JL: You mentioned the Bone Spring earlier.  You did a paper on that area, right?

TG: One of the few comprehensive papers. 

JL: Can you talk to me a little bit about that?

TG: It was something I did a while back with Mitchell Energy back when things got slow.  Someone came to me and asked me if I wanted to do a paper on it.  At the time it was pretty competitive and no one else was really doing it.  When I was at Amoco, we developed some of the Bone Spring Fields and I knew they (Amoco) had some core.  I got permission from them to look at the core even though nobody else would release anything.  They were really good about that and they shipped the core out to my office on pallets and said all they wanted was a copy of the paper.  I had enough to do the paper with and I made sure I did it right.  It took a long time to do it but Mitchell Energy gave me the time to do it.  It’s really important to do something like this every now and again.  I've also given a few talks on it at the symposium over here (WTGS Symposium) in town and they were so well received because they were pertinent talks dealing with everyday things instead of having some person go up there peddling something which is about 80% of the talks.  This was a talk about a prospect and how it was developed, how it was done, and the mapping as well as being successful which is always a good thing.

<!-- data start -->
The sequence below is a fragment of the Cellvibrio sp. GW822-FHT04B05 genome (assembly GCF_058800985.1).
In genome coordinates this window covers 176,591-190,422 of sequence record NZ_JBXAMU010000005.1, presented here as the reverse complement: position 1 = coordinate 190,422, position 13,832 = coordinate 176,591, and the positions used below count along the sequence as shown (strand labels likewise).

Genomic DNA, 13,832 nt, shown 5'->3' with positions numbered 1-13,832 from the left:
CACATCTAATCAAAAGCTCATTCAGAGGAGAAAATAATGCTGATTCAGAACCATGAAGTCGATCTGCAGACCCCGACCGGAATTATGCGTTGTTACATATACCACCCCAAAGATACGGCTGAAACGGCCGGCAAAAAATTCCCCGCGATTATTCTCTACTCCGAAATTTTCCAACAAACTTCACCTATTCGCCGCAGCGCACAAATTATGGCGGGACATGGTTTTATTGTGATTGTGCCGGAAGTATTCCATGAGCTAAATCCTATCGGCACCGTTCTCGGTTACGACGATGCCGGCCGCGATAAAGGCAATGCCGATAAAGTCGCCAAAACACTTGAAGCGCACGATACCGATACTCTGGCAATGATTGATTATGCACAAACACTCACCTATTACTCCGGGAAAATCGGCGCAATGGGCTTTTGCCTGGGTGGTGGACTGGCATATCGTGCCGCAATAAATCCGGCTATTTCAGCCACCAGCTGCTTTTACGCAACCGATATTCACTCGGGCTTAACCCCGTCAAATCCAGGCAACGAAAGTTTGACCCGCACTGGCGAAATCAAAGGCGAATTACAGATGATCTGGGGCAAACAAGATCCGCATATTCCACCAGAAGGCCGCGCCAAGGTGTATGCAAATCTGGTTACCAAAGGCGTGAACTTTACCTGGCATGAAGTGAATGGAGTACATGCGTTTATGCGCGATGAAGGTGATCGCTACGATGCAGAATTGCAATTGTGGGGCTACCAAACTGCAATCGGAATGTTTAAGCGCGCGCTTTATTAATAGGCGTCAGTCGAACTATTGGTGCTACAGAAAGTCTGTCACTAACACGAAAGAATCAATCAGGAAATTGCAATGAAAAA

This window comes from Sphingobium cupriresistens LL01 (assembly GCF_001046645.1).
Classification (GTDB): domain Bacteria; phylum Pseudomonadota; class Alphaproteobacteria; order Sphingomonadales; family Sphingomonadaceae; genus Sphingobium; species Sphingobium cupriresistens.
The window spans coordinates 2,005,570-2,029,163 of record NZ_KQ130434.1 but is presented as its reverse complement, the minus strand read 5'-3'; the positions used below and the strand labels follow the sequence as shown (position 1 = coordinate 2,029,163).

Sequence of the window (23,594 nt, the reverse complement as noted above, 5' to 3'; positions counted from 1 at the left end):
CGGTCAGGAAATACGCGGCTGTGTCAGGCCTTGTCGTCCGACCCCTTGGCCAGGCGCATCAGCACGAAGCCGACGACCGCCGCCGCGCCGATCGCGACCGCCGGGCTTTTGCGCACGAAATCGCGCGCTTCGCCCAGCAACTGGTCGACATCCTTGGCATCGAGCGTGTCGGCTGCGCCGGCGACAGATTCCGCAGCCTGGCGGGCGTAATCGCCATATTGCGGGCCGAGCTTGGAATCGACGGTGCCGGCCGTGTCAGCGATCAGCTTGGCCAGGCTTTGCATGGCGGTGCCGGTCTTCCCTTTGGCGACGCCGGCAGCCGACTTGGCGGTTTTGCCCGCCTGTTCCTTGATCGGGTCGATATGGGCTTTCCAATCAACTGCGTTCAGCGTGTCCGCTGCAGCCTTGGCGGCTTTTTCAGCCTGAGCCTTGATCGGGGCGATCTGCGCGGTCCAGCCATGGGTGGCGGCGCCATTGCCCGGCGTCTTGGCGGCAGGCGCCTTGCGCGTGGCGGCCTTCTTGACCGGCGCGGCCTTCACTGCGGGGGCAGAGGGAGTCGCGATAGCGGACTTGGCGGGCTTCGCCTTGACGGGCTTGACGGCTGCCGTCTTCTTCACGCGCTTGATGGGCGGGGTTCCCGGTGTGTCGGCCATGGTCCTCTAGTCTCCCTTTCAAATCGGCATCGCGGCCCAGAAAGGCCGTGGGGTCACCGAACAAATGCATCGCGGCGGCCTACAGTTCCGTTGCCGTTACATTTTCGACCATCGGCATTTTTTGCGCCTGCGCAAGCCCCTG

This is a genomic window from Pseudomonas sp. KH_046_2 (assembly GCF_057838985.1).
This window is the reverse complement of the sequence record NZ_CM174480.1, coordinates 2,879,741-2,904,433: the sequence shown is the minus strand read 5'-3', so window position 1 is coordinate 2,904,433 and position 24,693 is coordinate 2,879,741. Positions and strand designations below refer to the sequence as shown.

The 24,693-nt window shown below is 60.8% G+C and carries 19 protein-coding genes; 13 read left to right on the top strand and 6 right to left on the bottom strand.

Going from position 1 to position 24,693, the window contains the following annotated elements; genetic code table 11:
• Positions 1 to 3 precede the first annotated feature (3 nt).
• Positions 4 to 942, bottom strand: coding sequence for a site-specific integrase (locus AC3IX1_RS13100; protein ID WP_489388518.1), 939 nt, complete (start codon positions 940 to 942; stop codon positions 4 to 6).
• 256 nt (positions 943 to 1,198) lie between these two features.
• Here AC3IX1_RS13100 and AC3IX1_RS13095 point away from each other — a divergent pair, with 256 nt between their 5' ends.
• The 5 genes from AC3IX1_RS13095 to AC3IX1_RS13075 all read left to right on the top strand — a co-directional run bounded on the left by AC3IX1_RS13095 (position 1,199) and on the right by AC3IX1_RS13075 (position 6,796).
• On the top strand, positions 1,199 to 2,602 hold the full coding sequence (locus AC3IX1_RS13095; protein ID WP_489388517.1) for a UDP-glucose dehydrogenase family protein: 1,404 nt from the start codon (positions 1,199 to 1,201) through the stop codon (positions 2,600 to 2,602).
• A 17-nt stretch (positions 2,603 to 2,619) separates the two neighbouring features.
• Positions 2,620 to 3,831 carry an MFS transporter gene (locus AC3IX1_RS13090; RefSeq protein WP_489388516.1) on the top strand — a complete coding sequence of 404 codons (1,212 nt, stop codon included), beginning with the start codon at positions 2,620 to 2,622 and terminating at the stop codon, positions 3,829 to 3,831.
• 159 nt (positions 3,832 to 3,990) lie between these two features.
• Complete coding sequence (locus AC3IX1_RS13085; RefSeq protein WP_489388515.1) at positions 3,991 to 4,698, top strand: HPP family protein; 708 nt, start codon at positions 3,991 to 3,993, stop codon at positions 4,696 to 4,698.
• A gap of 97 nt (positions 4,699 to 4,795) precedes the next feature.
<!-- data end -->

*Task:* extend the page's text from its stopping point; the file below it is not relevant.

TG: And I did another thing like it in a packed room.  I was a nervous wreck.  There were all these people there who just wanted to see something practical.  I tried to get some of my peers to do this but it is really difficult to get people to do this.  To put the time in to do it right.  I enjoyed it even though it was really hard to do.  I did another one and it was the same way.  It was something challenging and I always like to challenge myself.  To get it done was really good. 

JL: Is this something you would recommend today’s professional to take on?

TG: Absolutely.  And I encourage management from the companies to allow this.  If it’s not competitive let them talk about it.  Give them the chance to do it and they will be great at it. 

JL: I had always heard that the best way to learn something better was to teach it. 

TG: Absolutely. 

JL: Awesome!  OK, if you could pass something along to the newer generation of oil professionals, what would it be?